Henry IV, Pt. 1
Act I, Scene 1
London . The palace .
- Enter the King Henry , Lord John of Lancaster , Earl of
- Westmorland , Sir Walter Blunt , with others .
King Henry IV1 - 33
- So shaken as we are , so wan with care ,
- Find we a time for frighted peace to pant
- And breathe short - winded accents of new broils
- To be commenc’d in stronds afar remote .
- No more the thirsty entrance of this soil
- Shall daub her lips with her own children’s blood ,
- No more shall trenching war channel her fields ,
- Nor bruise her flow’rets with the armed hoofs
- Of hostile paces . Those opposed eyes ,
- Which , like the meteors of a troubled heaven ,
- All of one nature , of one substance bred ,
- Did lately meet in the intestine shock
- And furious close of civil butchery ,
- Shall now , in mutual well - beseeming ranks ,
- March all one way and be no more oppos’d
- Against acquaintance , kindred , and allies .
- The edge of war , like an ill - sheathed knife ,
- No more shall cut his master . Therefore , friends ,
- As far as to the sepulchre of Christ —
- Whose soldier now , under whose blessed cross
- We are impressed and engag’d to fight —
- Forthwith a power of English shall we levy ,
- Whose arms were moulded in their mother’s womb ,
- To chase these pagans in those holy fields ,
- Over whose acres walk’d those blessed feet
- Which fourteen hundred years ago were nail’d
- For our advantage on the bitter cross .
- But this our purpose now is twelve month old ,
- And bootless ’tis to tell you we will go ;
- Therefore we meet not now . Then let me hear
- Of you , my gentle cousin Westmorland ,
- What yesternight our Council did decree
- In forwarding this dear expedience .
Earl of Westmorland34 - 46
- My liege , this haste was hot in question .
- And many limits of the charge set down
- But yesternight , when all athwart there came
- A post from Wales loaden with heavy news ,
- Whose worst was that the noble Mortimer ,
- Leading the men of Herfordshire to fight
- Against the irregular and wild Glendower ,
- Was by the rude hands of that Welshman taken ,
- A thousand of his people butchered ,
- Upon whose dead corpse’ there was such misuse ,
- Such beastly shameless transformation ,
- By those Welshwomen done as may not be
- Without much shame retold or spoken of .
King Henry IV47 - 48
- It seems then that the tidings of this broil
- Brake off our business for the Holy Land .
Earl of Westmorland49 - 61
- This match’d with other did , my gracious lord ,
- For more uneven and unwelcome news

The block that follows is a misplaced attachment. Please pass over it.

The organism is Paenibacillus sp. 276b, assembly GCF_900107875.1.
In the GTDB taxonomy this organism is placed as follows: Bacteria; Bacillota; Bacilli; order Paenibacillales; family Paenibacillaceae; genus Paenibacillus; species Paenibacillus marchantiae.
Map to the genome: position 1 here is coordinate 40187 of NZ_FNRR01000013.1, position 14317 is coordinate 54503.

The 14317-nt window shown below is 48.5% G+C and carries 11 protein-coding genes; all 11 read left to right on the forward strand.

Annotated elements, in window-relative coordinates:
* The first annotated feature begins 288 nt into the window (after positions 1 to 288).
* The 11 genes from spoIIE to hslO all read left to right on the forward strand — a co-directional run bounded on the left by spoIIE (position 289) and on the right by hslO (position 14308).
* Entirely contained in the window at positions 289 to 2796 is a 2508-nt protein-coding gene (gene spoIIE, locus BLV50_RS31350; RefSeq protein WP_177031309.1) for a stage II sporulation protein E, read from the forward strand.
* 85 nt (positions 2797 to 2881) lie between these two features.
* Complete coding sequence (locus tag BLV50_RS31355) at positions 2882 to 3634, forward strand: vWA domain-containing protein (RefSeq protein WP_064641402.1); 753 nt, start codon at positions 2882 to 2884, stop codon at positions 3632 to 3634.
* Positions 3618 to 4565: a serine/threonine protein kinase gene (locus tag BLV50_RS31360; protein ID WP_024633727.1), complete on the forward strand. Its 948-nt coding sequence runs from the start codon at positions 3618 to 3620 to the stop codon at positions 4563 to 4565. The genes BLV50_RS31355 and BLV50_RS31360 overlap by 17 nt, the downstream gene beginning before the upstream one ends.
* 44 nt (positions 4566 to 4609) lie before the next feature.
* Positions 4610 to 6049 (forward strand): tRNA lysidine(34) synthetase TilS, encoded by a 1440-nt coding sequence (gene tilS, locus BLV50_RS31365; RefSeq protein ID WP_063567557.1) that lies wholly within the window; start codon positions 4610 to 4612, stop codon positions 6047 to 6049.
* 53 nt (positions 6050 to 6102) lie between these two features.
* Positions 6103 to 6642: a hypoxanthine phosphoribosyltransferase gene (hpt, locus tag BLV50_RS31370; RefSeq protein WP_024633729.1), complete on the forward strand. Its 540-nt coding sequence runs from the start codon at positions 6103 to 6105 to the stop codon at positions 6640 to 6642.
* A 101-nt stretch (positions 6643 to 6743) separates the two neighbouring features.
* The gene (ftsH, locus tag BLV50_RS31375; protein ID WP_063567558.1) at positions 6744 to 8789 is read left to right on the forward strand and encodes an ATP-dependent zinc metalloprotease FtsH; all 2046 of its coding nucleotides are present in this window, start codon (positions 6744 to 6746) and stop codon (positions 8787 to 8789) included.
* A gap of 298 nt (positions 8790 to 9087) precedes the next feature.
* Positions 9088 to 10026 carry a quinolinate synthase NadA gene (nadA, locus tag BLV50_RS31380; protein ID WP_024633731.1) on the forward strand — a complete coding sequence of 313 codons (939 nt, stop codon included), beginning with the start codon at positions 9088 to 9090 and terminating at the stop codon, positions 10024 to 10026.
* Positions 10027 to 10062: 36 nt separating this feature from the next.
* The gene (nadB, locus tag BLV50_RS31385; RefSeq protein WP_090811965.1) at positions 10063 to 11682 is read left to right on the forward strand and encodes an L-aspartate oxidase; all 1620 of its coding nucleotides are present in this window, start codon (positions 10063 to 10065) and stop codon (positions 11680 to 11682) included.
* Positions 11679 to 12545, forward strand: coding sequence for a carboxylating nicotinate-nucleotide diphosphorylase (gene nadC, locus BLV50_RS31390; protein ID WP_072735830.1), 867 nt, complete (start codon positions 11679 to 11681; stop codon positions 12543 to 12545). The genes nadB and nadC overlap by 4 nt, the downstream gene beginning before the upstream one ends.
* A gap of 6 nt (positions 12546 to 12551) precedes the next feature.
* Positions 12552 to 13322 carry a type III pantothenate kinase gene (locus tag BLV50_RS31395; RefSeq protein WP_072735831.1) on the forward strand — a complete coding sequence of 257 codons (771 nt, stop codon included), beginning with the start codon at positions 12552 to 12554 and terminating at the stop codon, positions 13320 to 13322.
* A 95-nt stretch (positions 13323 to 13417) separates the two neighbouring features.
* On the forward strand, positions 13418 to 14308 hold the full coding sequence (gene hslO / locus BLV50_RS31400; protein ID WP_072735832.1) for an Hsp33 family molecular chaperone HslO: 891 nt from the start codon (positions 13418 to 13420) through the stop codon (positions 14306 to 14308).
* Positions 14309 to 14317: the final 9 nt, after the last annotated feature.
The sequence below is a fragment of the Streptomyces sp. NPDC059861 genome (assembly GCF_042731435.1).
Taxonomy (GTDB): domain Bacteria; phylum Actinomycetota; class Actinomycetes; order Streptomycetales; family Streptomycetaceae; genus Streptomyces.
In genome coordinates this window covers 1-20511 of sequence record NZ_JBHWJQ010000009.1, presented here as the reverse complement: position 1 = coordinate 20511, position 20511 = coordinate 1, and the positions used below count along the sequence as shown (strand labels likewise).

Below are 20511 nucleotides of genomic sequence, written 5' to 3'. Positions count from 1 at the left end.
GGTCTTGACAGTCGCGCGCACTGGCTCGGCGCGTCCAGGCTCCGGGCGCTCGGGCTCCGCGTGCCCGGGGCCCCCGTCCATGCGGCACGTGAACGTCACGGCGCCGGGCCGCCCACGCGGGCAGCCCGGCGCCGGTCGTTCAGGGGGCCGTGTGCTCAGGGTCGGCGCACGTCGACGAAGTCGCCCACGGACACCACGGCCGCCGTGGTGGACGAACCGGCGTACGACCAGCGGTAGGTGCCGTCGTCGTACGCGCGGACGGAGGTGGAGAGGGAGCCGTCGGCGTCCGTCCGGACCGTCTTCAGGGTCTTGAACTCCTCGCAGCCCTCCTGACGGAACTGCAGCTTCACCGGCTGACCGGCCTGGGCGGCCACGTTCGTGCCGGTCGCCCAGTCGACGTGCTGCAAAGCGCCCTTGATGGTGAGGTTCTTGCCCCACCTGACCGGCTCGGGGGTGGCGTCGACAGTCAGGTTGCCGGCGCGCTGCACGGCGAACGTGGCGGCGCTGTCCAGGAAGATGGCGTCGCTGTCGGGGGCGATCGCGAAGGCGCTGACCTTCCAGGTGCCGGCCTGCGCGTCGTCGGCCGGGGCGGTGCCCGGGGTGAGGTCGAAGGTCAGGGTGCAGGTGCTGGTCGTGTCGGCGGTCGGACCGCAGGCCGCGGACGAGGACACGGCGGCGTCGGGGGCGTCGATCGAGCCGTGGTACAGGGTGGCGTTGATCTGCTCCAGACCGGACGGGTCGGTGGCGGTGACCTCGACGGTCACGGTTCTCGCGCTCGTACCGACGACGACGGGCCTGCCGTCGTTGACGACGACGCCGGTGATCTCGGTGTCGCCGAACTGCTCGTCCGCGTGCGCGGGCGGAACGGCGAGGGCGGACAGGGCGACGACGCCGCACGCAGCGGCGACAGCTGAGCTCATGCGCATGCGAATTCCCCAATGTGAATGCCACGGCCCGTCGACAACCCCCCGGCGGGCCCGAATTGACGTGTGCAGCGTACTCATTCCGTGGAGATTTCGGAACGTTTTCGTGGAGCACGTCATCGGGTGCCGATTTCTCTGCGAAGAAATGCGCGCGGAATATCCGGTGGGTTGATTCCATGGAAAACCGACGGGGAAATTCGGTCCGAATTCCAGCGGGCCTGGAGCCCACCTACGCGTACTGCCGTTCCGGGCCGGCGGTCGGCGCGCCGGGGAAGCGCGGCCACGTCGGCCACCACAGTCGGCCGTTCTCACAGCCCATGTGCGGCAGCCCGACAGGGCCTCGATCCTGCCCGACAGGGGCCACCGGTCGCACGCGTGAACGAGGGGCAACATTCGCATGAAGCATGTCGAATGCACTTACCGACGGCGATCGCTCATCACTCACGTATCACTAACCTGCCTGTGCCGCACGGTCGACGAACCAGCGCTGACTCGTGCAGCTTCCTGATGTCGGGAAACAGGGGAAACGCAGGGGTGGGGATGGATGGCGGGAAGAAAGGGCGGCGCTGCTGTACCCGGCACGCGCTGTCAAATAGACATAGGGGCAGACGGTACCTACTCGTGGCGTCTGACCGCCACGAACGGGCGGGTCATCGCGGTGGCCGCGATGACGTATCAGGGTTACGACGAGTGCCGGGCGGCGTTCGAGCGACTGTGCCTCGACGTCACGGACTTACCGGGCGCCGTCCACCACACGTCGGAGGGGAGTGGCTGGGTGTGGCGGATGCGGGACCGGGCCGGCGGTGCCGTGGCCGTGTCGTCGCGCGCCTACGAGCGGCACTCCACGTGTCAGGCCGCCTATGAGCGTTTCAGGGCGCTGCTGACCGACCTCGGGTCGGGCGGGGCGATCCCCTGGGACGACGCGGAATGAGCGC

- Came from the north , and thus it did import :
- On Holy - rood day , the gallant Hotspur there ,
- Young Harry Percy , and brave Archibald ,
- That ever - valiant and approved Scot ,
- At Holmedon met ,
- Where they did spend a sad and bloody hour ,
- As by discharge of their artillery
- And shape of likelihood the news was told ;
- For he that brought them , in the very heat
- And pride of their contention did take horse ,
- Uncertain of the issue any way .
King Henry IV62 - 75
- Here is a dear , a true industrious friend ,
- Sir Walter Blunt , new lighted from his horse ,
- Stain’d with the variation of each soil
- Betwixt that Holmedon and this seat of ours ;
- And he hath brought us smooth and welcome news .
- The Earl of Douglas is discomfited :
- Ten thousand bold Scots , two and twenty knights ,
- Balk’d in their own blood , did Sir Walter see
- On Holmedon’s plains . Of prisoners , Hotspur took
- Mordake Earl of Fife and eldest son
- To beaten Douglas , and the Earl of Athol ,
- Of Murray , Angus , and Menteith .
- And is not this an honorable spoil ?
- A gallant prize ? Ha , cousin , is it not ?
Earl of Westmorland76 - 77
- In faith ,
- It is a conquest for a prince to boast of .
King Henry IV78 - 95
- Yea , there thou mak’st me sad , and mak’st me sin
- In envy that my Lord Northumberland
- Should be the father to so blest a son —
- A son who is the theme of honor’s tongue ,
- Amongst a grove the very straightest plant ,
- Who is sweet Fortune’s minion and her pride ,
- Whilst I , by looking on the praise of him ,
- See riot and dishonor stain the brow
- Of my young Harry . O that it could be prov’d
- That some night - tripping fairy had exchang’d
- In cradle - clothes our children where they lay ,
- And call’d mine Percy , his Plantagenet !
- Then would I have his Harry and he mine .
- But let him from my thoughts . What think you , coz ,
- Of this young Percy’s pride ? The prisoners
- Which he in this adventure hath surpris’d
- To his own use he keeps , and sends me word
- I shall have none but Mordake Earl of Fife .
Earl of Westmorland96 - 99
- This is his uncle’s teaching ; this is Worcester ,
- Malevolent to you in all aspects ,
- Which makes him prune himself , and bristle up
- The crest of youth against your dignity .
King Henry IV100 - 107
- But I have sent for him to answer this ;
- And for this cause a while we must neglect
- Our holy purpose to Jerusalem .
- Cousin , on Wednesday next our Council we
- Will hold at Windsor , so inform the lords .
- But come yourself with speed to us again ,
- For more is to be said and to be done
- Than out of anger can be uttered .
Earl of Westmorland108
- I will , my liege .
- Exeunt .